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Researchers Unlock Secret of Graphene Growth
Daily Tech ^ | October 12, 2009 9:00 AM | Jason Mick (Blog)

Posted on 10/12/2009 9:18:44 AM PDT by Ernest_at_the_Beach

Discovery could be employed to produce graphene circuits at high yields

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New research shows how to control the growth of graphene deposits on an indium substrate. The graphene deposits concentricaly, forming tiny domes, the size of which researchers could control.

The research could help to enable mass-produced graphene circuits. (Source: Alan Stonebraker)

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Graphene is one of the most promising materials for upcoming generations of tiny computer circuits.  A sheet of carbon a mere atom thick, the material provides good conduction, flexibility, and other desirable material parameters.  Its use could enable faster, smaller, and lower power circuits.  One problem, though, has been that growing graphene growth can be slow or inconsistent -- in other words, the material is ready for the electronics spotlight, but its production techniques aren't.

A significant technical discovery could help to change that. 

(Excerpt) Read more at dailytech.com ...


TOPICS: Science
KEYWORDS: hitech

1 posted on 10/12/2009 9:18:44 AM PDT by Ernest_at_the_Beach
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To: ShadowAce

fyi


2 posted on 10/12/2009 9:19:11 AM PDT by Ernest_at_the_Beach (Support Geert Wilders)
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To: Ernest_at_the_Beach

gettin mah nerd on ping.


3 posted on 10/12/2009 9:22:36 AM PDT by Danae (No political party should pick candidates. That's the voters job.)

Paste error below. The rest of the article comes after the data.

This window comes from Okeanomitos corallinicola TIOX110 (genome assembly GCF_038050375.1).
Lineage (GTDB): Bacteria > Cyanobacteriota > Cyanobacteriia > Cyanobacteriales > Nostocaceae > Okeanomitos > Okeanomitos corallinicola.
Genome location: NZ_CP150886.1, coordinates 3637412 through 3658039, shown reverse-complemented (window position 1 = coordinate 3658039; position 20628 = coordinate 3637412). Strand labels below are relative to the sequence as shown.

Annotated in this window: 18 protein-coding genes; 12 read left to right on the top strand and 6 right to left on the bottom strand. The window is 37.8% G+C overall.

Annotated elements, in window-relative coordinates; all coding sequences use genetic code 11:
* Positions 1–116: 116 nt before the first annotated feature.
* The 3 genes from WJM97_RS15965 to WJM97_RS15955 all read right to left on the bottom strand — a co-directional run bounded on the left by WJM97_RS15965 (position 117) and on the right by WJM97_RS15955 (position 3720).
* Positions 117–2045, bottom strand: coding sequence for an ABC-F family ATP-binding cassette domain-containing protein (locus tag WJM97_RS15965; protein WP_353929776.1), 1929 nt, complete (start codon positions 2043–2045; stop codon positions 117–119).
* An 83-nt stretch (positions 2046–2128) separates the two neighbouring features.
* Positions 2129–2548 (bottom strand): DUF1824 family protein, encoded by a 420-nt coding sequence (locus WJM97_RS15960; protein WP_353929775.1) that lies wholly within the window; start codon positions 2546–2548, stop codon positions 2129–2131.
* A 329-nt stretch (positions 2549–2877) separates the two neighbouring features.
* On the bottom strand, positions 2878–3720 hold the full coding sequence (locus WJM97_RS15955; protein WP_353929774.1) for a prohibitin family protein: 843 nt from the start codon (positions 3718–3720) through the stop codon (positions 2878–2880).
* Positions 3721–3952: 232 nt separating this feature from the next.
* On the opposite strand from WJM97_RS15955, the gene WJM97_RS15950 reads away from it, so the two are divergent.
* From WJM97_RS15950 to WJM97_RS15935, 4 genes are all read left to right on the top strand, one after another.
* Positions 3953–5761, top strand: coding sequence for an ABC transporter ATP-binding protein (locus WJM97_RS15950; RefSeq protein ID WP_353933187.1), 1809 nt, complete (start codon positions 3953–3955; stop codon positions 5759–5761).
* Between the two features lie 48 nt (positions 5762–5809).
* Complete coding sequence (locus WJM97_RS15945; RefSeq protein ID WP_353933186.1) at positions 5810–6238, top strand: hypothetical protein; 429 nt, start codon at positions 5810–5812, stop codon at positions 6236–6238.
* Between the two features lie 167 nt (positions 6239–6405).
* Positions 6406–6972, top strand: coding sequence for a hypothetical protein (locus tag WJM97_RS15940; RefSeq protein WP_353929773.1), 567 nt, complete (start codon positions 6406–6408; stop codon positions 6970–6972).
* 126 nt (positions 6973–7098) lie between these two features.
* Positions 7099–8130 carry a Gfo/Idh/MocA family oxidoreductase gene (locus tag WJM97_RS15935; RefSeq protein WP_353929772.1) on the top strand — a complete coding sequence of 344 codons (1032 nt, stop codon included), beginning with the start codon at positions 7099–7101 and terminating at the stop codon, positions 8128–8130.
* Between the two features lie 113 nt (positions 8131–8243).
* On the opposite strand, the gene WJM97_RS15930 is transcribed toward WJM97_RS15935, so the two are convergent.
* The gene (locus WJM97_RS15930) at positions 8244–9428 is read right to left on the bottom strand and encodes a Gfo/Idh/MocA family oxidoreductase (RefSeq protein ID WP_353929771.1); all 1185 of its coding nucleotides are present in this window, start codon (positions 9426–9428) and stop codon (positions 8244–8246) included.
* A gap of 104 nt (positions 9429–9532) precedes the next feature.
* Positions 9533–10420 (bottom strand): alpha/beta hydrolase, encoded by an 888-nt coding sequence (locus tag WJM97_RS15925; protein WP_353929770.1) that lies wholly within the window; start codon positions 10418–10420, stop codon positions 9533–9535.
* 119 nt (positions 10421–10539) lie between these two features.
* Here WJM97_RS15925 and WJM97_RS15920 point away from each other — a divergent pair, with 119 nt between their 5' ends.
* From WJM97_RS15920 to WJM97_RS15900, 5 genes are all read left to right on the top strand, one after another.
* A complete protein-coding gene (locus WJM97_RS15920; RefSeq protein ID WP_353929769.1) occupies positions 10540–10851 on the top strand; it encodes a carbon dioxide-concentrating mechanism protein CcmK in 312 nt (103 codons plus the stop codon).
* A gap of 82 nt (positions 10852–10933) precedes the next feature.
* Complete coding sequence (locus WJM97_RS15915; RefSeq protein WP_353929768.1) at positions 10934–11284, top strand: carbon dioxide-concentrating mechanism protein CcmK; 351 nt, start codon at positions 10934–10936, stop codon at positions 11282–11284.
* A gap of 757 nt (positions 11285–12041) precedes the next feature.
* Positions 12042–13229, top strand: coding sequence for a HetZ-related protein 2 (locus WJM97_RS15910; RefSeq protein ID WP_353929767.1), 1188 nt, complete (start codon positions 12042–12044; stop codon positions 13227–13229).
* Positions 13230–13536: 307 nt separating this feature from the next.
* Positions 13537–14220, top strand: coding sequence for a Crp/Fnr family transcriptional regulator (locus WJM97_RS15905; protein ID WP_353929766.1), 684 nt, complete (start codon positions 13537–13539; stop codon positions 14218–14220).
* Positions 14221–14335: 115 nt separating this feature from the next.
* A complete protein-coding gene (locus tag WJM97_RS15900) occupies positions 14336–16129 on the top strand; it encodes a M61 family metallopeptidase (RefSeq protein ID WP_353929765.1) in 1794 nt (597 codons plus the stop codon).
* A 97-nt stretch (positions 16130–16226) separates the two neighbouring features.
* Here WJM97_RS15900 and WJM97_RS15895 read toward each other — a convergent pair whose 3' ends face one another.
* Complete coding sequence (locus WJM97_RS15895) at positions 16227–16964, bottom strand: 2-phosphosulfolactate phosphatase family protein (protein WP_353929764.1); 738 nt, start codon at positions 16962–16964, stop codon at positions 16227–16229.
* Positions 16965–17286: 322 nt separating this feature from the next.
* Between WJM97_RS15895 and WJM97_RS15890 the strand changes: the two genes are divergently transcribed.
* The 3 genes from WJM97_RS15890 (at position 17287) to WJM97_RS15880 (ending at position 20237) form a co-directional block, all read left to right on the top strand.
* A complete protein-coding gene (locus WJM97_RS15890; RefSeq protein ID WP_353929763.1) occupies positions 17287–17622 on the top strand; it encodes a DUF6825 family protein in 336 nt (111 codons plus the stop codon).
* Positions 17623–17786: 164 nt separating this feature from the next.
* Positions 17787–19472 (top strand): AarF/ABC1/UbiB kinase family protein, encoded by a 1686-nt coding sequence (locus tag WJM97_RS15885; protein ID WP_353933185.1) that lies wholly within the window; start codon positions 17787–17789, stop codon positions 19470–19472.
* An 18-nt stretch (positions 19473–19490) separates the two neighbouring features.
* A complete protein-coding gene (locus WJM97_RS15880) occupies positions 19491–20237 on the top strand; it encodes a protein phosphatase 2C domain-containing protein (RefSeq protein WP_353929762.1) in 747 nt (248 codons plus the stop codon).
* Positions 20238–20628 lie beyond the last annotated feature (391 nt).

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To: rdb3; Calvinist_Dark_Lord; GodGunsandGuts; CyberCowboy777; Salo; Bobsat; JosephW; ...

4 posted on 10/12/2009 9:38:34 AM PDT by ShadowAce (Linux -- The Ultimate Windows Service Pack)
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To: Ernest_at_the_Beach

Very nice indeed


5 posted on 10/12/2009 9:51:04 AM PDT by the long march
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To: Ernest_at_the_Beach

What will this do for Moore’s Law?


6 posted on 10/12/2009 10:09:55 AM PDT by BlueStateBlues (Blue State business, Red State heart. . . . .Palin 2012----can't come soon enough!)
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To: BlueStateBlues
blockquote>
What will this do for Moore’s Law?
IMHO Moore's Law actually relates to the elasticity of demand for computer circuitry. That is, Moore's Law holds not because circuitry naturally keeps getting cheaper but because there is so much demand for cheap circuitry that you can make money by doubling and redoubling the capacity of a computer chip.

The cost of production of anything drops by about 25% when you produce more of that thing than has previously been produced in previous history. There is so much elasticity of demand that if you spend the R&D money to enable you to cut the price by the 25%, you will sell double the number of transistors and recoup your R&D bucks profitably (and if you don't do the R&D, someone else will - and you will be out of the chip business).


7 posted on 10/12/2009 11:28:35 AM PDT by conservatism_IS_compassion (SPENDING without representation is tyranny. To represent us you have to READ THE BILLS.)
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To: conservatism_IS_compassion

A nice analysis, thanks. I always like to see the speed of chips expand, as well as the efficiency of other and related technology.


8 posted on 10/12/2009 6:39:34 PM PDT by BlueStateBlues (Blue State business, Red State heart. . . . .Palin 2012----can't come soon enough!)
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